The e-book business has been slow to take off. Some might say sadly so. With only one or two products on the market to-date, and no clear leader, it’s the most interesting invention that no one owns.
That might be about to change, as today marks the launch of Amazon’s Kindle e-book reader. It’s a lightweight, wireless device that contains an e-ink monochrome display and enough memory to hold about 200 books, give or take.
The Kindle looks to have been well conceived as it gets around the biggest hurdle associated with so many gadgets these days – the need for a computer to add or remove content. Amazon gets around this by giving the Kindle an on-board EV-DO card which allows it to connect to Amazon’s e-book service pretty much anywhere there is cell-phone reception. Dubbed "Whispernet", this connection comes without any fee to the user which makes it a first for this type of connectivity as far as I’m aware.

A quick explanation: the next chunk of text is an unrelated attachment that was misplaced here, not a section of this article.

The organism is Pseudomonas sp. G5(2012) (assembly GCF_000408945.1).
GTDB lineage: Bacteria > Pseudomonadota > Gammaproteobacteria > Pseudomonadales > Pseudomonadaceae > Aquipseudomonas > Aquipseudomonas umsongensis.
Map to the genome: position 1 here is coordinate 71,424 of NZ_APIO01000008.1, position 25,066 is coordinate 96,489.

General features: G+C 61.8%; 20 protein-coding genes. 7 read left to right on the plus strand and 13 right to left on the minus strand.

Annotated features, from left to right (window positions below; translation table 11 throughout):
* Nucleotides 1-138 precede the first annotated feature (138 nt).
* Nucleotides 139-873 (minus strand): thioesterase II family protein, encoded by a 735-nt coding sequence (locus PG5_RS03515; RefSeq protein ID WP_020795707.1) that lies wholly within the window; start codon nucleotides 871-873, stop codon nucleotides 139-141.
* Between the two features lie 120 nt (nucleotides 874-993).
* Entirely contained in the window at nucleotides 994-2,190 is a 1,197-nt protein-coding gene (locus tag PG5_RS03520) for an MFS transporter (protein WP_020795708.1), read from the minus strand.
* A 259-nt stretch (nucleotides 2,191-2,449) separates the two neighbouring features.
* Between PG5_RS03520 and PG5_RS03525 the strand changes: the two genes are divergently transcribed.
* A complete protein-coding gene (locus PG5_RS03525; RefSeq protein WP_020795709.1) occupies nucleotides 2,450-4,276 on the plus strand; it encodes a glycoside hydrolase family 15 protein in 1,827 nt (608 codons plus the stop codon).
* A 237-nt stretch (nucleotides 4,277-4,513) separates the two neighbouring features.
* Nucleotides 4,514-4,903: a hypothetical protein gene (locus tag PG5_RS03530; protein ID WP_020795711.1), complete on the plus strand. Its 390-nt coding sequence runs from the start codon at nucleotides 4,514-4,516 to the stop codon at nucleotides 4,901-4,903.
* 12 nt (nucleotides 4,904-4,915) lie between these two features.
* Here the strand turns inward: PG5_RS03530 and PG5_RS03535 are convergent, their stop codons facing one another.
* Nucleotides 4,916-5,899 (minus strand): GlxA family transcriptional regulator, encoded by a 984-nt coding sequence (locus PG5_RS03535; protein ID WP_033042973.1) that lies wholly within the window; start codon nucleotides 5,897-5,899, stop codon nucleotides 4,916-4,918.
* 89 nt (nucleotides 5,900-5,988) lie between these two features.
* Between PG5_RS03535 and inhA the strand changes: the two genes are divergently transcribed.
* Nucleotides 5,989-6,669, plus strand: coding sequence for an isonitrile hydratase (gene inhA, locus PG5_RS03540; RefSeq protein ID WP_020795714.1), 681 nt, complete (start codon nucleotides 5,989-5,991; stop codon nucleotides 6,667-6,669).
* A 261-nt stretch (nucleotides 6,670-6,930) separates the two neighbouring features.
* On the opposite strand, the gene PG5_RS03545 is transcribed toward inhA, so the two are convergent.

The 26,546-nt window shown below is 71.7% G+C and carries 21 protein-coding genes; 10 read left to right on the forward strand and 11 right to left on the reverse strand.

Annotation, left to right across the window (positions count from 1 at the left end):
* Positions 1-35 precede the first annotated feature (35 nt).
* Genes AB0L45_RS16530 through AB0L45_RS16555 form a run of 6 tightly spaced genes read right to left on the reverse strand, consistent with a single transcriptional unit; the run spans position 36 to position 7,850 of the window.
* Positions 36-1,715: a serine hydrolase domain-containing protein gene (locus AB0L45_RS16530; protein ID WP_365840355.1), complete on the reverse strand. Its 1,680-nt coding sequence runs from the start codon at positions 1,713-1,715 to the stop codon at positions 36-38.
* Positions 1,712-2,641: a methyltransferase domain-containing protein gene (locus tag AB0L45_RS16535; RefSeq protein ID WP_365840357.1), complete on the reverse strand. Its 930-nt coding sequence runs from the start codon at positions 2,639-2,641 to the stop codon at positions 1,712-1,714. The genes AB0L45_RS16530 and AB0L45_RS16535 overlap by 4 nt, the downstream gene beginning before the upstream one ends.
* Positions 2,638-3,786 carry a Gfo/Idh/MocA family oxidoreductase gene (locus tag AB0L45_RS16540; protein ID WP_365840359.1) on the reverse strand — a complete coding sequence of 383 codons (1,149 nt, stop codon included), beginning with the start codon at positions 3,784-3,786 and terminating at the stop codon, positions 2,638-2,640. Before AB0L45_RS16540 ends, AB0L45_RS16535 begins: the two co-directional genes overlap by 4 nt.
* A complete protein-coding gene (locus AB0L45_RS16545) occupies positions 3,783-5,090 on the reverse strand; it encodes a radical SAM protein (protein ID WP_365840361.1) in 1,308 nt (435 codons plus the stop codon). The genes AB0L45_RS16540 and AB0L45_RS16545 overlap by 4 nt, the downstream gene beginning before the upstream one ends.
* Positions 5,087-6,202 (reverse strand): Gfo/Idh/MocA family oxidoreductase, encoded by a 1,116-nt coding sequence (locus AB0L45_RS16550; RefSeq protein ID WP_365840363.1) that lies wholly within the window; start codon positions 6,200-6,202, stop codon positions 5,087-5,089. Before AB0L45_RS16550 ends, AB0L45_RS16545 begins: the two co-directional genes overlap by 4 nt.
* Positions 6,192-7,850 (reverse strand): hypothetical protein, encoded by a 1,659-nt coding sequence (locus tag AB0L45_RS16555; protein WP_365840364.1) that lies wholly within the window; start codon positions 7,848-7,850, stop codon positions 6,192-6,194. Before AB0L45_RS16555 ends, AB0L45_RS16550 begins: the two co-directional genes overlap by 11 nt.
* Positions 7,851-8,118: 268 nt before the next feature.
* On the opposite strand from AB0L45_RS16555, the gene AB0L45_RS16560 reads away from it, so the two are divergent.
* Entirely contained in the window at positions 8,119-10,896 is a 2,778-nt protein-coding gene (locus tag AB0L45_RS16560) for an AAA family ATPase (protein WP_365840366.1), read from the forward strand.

It can also connect to your PC via the now ubiquitous USB cable, in case you want to download any existing content you may have. With memory capacity expandable via cheap and plentiful SD memory cards, and the ability to playback MP3 and Audible files, the Kindle may be the type of gadget that a lot of folks have been waiting for.
But if you live here in the Great White North, you’ll be waiting a while longer before getting your hands on one. The $399 USD device is only available to customers with both a US billing and shipping address and they won’t ship internationally regardless of where you live. Their coverage map is devoid of any Canadian locations, so though it might be compatible with our EV-DO networks, it may not function on them.